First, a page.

Portuguese artist Ricardo Passaporte shrugs off controversy all for the means of art and free expression. Contrary to public belief, Lidl is not his main sponsor, but it perfectly could be. The contemporary fascination for logos and tacky-turned-trendy brands – think of Demna Gvasalia’s love for DHL, for example – is just another proof of his sense of humour, sarcasm, and contemporaneity. Working separately between the graffiti and the art worlds, we sit down with him to discuss the power of the spray can, superheroes and grocery shopping.
Ricardo, could you briefly tell us a bit about yourself and how you came to be doing what you do now?
I was born in 1987 and I live and work in Lisbon. I have a BA and MA in Fashion Design, but I’ve been painting since I was a kid. My great-grandfather was a photographer and my grandfather was a painter – I remember going to his house and instead of playing with toys, I used to watch him painting and sit doodling next to him.
Your work has a real deadpan/sarcastic humour quality to it – do you think it represents you as a person?
To be honest, I think that it’s just part of my personality. It’s all connected: how I relate to my work as an artist and how I interact as a friend/son/boyfriend/brother on a more personal level.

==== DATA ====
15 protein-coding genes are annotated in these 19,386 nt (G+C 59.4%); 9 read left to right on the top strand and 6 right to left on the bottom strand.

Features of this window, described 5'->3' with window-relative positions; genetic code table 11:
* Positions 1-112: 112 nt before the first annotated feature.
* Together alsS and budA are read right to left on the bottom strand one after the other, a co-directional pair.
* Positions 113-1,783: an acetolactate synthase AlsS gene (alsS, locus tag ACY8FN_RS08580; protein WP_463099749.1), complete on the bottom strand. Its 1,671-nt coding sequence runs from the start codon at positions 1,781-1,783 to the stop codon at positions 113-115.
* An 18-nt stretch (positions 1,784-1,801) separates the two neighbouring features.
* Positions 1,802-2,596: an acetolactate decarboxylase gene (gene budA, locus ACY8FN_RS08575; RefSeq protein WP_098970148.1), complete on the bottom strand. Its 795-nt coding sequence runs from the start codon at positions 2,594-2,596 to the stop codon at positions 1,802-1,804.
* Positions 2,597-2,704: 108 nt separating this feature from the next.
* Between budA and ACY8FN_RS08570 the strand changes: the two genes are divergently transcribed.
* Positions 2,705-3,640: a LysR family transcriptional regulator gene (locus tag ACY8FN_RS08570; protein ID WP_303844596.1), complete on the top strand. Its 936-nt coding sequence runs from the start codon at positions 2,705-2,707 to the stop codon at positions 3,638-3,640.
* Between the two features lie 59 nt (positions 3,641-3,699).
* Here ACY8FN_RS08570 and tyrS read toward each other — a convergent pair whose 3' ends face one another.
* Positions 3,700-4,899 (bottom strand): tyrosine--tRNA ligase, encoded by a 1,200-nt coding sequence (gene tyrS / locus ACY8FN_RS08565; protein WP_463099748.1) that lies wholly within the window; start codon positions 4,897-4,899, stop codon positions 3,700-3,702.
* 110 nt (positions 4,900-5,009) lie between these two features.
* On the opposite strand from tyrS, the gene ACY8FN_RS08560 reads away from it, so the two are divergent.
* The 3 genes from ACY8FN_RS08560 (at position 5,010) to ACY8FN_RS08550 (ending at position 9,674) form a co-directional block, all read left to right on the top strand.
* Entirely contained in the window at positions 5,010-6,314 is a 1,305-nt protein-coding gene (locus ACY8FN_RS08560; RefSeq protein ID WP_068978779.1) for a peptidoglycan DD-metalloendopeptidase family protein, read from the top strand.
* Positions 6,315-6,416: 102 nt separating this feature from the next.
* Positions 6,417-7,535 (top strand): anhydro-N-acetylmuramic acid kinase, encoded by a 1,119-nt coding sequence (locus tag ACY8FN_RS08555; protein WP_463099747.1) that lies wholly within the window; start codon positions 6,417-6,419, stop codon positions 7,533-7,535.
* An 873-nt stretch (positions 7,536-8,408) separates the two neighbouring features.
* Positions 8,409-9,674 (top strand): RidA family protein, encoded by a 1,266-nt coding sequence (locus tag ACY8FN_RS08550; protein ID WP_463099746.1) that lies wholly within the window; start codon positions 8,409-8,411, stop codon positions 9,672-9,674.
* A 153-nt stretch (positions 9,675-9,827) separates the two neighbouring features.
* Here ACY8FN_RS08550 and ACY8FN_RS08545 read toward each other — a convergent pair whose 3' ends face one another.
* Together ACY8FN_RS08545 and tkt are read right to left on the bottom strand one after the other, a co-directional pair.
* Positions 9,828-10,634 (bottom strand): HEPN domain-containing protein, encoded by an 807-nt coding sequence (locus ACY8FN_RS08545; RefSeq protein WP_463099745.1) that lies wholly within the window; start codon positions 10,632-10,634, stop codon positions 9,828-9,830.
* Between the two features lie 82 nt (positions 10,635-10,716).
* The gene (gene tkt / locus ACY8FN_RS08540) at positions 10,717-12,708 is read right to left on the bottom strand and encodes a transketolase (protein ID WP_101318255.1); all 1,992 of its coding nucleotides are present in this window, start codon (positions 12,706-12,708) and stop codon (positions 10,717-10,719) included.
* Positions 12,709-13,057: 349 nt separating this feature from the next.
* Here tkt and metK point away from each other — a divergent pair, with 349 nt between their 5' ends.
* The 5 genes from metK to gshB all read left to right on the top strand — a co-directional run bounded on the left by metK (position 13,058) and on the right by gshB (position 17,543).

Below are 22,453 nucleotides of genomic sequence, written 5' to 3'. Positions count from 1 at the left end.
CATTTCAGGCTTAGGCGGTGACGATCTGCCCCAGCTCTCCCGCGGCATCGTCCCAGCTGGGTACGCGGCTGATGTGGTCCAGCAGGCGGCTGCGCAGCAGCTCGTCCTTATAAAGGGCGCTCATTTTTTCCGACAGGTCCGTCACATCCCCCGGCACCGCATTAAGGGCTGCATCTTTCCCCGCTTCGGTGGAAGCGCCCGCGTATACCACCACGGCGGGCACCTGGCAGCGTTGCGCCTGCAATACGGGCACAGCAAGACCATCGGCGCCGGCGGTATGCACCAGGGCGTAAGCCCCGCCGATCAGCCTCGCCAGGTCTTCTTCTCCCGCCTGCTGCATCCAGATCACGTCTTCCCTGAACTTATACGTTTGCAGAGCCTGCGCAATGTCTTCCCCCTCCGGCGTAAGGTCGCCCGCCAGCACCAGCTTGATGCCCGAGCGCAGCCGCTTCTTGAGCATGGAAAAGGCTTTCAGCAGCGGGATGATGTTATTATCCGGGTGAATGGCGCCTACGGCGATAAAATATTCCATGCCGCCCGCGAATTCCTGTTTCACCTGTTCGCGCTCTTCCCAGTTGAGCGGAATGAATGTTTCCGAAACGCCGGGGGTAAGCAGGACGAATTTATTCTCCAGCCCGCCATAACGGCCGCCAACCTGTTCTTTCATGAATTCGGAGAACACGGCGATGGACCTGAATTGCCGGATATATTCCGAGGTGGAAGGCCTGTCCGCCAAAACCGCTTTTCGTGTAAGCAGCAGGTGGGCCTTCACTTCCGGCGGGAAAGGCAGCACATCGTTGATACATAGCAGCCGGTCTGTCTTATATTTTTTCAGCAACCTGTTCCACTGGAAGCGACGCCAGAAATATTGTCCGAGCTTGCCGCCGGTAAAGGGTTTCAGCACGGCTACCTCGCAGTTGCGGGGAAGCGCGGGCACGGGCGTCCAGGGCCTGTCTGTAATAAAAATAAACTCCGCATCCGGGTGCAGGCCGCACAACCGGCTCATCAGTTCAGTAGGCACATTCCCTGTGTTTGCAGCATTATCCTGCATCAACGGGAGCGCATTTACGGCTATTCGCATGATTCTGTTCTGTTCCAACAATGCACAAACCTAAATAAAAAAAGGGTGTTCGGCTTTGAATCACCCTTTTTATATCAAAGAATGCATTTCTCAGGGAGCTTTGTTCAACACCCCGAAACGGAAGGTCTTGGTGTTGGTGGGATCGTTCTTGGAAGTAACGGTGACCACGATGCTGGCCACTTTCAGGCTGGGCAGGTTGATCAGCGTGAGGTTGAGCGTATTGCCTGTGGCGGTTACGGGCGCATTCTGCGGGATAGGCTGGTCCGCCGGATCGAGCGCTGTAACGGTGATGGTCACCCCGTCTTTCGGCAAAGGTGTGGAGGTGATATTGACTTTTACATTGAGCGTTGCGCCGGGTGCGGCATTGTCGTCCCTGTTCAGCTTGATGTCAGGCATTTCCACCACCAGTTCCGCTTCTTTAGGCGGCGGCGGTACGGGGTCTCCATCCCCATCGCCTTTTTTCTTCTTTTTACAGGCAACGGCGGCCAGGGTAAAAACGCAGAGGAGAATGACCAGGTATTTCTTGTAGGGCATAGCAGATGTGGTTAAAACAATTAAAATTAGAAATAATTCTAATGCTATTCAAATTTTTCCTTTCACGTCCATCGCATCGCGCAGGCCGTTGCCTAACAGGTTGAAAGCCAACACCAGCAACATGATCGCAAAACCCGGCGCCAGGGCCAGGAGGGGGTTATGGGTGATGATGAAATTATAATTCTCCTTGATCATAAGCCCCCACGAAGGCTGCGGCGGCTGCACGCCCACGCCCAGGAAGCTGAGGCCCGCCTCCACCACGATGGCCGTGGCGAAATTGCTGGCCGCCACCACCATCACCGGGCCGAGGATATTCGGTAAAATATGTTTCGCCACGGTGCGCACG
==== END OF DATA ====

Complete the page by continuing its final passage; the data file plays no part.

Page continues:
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You’ve made art using unusual materials, from fire and detergent on carbon paper to huge plastic shopping bags and panels of grass. Do you plan on continuing experimenting and using even more unconventional ideas in the future?
Material exploration is not the focus of my practice. However, I do consider new materials and new ways of translating my thoughts depending on the work I’m developing and the idea behind it. But it’s not so much about bringing in unconventional materials rather than creating the right environment to achieve what I envisage.
In previous shows and works, you often take on logos such as Lidl or Tesco. Have these corporate identities been appropriated by you and made into your own form of graffiti tag?